My Home in the Himalayas: A Letter From A Tibetan Monk
By Yeshe Nyima
A major center for Tibetans living in exile is McLeod Ganj, a small village of around 10,000 people of both Indian and Tibetan descent. It is located just north of Dharamsala in the Northern Indian province of Himachal Pradesh, not far from the Himalaya ranges. Most importantly, it is the seat of the Tibetan Government-in-exile and the current residence of His Holiness the 14th Dalai Lama.
McLeod Ganj is also the arrival point in India for Tibetans who have fled their homeland after having survived the treacherous trek across the Himalaya and into Nepal.
I arrived in McLeod Ganj with my Uncle in 1987. I was 13 years old and had been a monk since the age of 9. My family decided that I should leave Tibet in order to pursue my religious education.
I was not in McLeod for long. From the refugee center, my Uncle and I went south to the Tibetan monastery of Drepung–the largest monastery in exile– where I stayed for 13 years before returning to McLeod to continue my advanced studies.
At Drepung, I was able to pursue my religious studies and maintain my vows as a monk. I was free from the persecution and ridicule of the Chinese Government who consider religion as “poisoning the mind.”
In 1999, 2474 Tibetans fled Tibet, 1,115 of which were children under the age of 18. Most of them come to India to maintain their cultural rights and to be educated in Tibetan schools. (Annual Report 1999, Human Rights Violation in Tibet) In India today, there are approximately 120,000 Tibetans. Over 20,000 are monks and 3000 are nuns.
In the monasteries and nunneries of India, the foundation of the Buddhist religion–the “three jewels”–is maintained. The first of these jewels is Buddha–one who has completely purified himself of all faults and delusions and perfected all knowledge and wisdom.
The second is Dharma–Buddha’s teachings that allow one to be released from life’s suffering–and the third is Sangha, the monastic spiritual community that works for and provides guidance to all sentient beings. In India, the principles of Buddhism are openly practiced, unlike the current situation in Tibet.
The spiritual leader of Tibet, His Holiness the 14th Dalai Lama, Tenzin Gyatso works tirelessly, in a peaceful and compassionate manner, to educate the world community on the sad plight of the Tibetans under Chinese occupation. At the same time, he is available to his community to greet all new refugees and give Buddhist teachings to his people and world visitors.
He has also been recently joined by His Holiness The Karmapa, whose presence in India has strengthened the Tibetan people’s hope for a free Tibet. This is especially important to Tibetan people because he leads the Karma Kagyu sect.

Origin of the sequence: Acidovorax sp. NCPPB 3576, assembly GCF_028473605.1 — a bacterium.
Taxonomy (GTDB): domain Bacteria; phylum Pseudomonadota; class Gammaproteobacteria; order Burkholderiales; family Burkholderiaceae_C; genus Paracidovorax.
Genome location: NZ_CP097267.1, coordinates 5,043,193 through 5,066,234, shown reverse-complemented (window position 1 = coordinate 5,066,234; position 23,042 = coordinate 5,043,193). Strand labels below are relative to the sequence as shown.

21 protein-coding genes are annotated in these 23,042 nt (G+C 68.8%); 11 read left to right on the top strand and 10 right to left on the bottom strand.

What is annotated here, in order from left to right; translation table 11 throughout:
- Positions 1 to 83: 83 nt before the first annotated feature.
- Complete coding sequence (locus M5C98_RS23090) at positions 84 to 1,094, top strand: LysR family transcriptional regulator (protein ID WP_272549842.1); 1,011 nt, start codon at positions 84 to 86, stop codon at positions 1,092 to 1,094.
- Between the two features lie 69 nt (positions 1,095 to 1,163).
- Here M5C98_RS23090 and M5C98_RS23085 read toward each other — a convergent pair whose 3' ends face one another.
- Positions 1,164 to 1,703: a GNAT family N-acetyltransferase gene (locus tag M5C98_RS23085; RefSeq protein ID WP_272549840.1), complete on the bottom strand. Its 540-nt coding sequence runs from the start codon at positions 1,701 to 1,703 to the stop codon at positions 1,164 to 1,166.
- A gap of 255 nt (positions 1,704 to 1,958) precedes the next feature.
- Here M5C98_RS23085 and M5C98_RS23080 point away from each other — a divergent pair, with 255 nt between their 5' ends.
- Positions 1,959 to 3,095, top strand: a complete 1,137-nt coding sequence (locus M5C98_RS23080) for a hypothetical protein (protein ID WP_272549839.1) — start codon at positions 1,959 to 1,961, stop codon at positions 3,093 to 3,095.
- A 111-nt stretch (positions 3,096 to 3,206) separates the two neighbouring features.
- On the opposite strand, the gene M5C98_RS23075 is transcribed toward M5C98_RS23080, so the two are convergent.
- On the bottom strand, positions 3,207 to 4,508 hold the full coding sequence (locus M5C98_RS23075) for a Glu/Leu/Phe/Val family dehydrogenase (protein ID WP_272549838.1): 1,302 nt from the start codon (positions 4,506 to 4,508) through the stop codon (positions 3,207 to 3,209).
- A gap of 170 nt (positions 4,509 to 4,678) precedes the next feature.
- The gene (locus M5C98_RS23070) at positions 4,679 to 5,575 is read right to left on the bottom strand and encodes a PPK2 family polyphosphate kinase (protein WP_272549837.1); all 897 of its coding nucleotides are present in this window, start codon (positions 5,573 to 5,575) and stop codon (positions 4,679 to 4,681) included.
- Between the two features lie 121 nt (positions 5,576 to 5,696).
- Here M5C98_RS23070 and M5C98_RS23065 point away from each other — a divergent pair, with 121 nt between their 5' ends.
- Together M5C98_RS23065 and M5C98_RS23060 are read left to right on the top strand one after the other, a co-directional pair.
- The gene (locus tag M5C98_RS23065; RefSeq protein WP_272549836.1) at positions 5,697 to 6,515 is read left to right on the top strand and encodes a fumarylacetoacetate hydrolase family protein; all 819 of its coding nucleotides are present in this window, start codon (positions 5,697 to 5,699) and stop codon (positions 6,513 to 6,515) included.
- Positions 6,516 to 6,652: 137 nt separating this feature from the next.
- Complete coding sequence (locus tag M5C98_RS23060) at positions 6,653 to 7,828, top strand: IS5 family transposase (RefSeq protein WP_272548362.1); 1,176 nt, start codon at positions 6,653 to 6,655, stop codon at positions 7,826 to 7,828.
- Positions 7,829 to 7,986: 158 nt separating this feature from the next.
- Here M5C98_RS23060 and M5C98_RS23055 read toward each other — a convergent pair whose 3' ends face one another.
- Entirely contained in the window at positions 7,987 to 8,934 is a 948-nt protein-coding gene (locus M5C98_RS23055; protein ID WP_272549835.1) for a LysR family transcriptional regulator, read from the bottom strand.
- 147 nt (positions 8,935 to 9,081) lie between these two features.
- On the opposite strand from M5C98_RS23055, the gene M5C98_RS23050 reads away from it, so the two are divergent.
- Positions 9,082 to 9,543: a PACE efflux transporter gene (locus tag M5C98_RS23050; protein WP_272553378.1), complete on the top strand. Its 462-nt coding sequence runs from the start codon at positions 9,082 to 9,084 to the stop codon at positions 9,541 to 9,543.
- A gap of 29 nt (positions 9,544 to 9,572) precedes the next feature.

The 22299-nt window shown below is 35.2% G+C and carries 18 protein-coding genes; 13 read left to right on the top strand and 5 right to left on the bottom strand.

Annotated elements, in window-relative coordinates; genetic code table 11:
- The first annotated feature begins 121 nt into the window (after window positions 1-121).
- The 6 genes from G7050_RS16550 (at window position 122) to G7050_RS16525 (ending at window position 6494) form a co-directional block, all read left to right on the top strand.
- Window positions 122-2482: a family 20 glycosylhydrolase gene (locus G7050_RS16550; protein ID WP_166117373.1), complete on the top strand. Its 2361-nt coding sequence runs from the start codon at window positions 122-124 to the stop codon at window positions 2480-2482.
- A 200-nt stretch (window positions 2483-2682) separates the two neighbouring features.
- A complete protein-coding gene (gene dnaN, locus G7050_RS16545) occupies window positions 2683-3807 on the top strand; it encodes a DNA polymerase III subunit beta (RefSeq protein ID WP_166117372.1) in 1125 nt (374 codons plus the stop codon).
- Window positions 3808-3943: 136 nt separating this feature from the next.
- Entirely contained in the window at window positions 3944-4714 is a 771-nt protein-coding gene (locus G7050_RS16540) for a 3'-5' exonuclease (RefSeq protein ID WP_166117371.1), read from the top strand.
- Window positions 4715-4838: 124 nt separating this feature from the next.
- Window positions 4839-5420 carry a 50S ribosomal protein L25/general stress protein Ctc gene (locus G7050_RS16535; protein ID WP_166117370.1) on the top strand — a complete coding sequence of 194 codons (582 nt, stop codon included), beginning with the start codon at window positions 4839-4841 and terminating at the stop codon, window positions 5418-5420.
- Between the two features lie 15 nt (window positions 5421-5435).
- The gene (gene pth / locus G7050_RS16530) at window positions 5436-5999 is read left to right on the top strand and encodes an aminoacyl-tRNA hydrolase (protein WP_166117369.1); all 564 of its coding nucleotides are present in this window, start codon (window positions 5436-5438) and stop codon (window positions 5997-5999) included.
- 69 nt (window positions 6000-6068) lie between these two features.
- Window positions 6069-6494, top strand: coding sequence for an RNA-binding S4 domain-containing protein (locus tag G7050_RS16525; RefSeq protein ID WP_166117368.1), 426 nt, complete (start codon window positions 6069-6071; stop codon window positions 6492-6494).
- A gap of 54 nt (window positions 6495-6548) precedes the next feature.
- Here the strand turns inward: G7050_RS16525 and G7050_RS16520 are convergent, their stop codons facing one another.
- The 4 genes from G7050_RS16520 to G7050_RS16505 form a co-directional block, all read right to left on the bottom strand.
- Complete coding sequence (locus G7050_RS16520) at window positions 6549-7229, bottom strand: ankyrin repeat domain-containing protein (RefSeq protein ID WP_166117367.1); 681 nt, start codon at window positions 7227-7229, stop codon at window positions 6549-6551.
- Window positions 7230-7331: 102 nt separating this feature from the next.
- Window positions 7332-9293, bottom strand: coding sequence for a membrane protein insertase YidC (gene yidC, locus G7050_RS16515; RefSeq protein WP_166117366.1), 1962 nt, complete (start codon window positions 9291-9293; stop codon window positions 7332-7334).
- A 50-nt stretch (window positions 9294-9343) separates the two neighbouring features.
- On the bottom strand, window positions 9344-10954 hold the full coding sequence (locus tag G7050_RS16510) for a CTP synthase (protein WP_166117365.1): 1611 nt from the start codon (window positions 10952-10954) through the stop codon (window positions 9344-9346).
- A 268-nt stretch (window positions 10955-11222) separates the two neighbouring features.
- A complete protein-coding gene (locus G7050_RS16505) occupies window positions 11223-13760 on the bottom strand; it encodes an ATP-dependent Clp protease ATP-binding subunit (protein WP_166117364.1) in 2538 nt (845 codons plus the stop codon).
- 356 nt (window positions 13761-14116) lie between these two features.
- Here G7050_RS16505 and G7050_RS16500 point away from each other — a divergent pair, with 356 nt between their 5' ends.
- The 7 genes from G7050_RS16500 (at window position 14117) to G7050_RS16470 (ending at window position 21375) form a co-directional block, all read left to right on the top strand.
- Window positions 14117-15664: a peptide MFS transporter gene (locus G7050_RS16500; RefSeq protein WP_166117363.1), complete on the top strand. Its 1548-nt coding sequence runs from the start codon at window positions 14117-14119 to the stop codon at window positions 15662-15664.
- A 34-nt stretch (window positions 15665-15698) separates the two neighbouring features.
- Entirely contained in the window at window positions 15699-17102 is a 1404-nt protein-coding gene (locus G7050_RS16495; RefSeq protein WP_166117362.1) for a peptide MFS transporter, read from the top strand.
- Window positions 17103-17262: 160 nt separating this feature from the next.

H.H. The Karmapa is actually the very first reincarnate Lama of Tibet, a disciple of Gampopa who was Milarepa’s main student (about 1000 years ago). He is also an emanation of Chenrezig, the Bodhisattva of compassion (like the Dalai Lama.
Both are held with the same respect, yet the Karmapa’s history of reincarnation in Tibet is longer). He is the only Lama that predicts his future rebirth in a letter. Right now, he is only 14 years old, but his voice resonates with the majesty of an ancient wisdom.
Over the years, many Tibetan organizations have been established at McLeod to work at a local and international level. Organizations such as the Tibetan Youth Centre for Human Rights & Democracy, The Tibetan Youth Congress, The Tibetan Women’s Association and Tibetan Freedom Movement are all working to highlight the situation in Tibet and provide support to all Tibetans.
Many Foreign Volunteers
Locally, Tibetan schools, medical centers, welfare offices, the Tibetan Performing Arts Center (TIPA) and a recently opened Tibetan museum give support to the community and maintain Tibetan art and culture. In particular, the Norbulinka Institute is a center for training in traditional Tibetan arts and culture, such as thangka painting, carpet weaving and Tibetan history and language.
Many foreign volunteers assist these organizations and institutions. Through refuge in India, the Tibetan people have an opportunity to rebuild their lives and maintain their Tibetan nationalism and traditions that are so intrinsically linked to their religious practices.
Although as refugees, Tibetans are a minority group and often have difficulty in getting work and further education in India outside of their community. But, it is the compassionate hearts of the Tibetan people that enable them to continue with life in an optimistic way even after the trauma and hardship they have endured–leaving their homeland and their families, often after escaping from imprisonment and torture by the Chinese Government.
I am hopeful of support for my country, Tibet, from the many other countries of the world, so that one day soon I will be able to return home to see my parents and continue my life as a Tibetan in Tibet.
My wish is for Tibet to be free and for all Tibetans to live in a democratic society of autonomous rule. I hope to travel to the United States at the end of this year to share my knowledge with others and to spread the teachings of Buddhist philosophy and Tibetan medicine and astrology. But whether in the West or here in India, I will continue to work to support my country and my religion.
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